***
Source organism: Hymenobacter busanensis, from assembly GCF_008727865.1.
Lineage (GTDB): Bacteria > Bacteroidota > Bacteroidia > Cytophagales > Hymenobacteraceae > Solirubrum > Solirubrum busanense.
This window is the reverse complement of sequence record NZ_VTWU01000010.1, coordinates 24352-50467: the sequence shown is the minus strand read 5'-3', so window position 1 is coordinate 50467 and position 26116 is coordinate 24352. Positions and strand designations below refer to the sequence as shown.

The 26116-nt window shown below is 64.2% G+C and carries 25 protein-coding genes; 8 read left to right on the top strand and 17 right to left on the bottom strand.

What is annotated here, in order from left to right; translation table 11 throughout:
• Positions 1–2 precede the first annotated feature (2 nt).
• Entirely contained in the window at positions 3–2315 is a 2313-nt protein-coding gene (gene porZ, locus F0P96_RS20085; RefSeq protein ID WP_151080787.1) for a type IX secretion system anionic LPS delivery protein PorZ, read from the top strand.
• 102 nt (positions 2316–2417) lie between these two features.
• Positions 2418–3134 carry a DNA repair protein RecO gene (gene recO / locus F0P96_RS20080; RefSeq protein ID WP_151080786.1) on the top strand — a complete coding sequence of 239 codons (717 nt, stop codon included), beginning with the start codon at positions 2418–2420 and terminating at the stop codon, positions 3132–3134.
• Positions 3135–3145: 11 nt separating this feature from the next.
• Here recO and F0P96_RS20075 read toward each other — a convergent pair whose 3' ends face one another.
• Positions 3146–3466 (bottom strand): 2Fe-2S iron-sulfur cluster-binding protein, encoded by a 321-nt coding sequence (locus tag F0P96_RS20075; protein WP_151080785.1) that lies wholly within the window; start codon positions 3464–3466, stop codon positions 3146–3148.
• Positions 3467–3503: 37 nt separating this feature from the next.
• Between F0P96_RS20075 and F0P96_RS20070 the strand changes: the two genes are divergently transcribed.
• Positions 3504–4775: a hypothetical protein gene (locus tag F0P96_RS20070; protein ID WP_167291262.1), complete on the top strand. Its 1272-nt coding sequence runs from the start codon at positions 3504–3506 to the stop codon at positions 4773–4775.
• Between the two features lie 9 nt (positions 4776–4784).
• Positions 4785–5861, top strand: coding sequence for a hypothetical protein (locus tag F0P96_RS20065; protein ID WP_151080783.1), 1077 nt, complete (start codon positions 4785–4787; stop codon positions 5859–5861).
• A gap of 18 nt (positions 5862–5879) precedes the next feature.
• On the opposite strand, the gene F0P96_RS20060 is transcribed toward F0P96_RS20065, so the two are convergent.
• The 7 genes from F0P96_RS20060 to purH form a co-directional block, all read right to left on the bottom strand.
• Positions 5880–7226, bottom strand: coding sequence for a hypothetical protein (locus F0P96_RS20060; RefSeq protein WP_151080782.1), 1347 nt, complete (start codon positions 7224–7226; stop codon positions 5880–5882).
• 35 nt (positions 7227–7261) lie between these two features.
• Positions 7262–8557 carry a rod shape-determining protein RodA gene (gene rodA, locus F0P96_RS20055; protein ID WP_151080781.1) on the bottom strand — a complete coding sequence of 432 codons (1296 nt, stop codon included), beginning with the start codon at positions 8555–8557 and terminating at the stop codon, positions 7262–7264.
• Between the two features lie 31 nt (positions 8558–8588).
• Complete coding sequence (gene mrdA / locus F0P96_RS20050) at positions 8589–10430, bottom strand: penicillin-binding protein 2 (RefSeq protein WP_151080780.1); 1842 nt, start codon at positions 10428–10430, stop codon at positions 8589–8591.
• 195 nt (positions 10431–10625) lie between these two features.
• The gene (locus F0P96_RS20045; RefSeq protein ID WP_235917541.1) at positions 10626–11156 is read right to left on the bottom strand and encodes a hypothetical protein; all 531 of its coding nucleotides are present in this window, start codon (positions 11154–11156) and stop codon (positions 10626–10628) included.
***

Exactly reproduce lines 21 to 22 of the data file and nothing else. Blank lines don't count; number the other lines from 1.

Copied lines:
• Positions 5880–7226, bottom strand: coding sequence for a hypothetical protein (locus F0P96_RS20060; RefSeq protein WP_151080782.1), 1347 nt, complete (start codon positions 7224–7226; stop codon positions 5880–5882).
• 35 nt (positions 7227–7261) lie between these two features.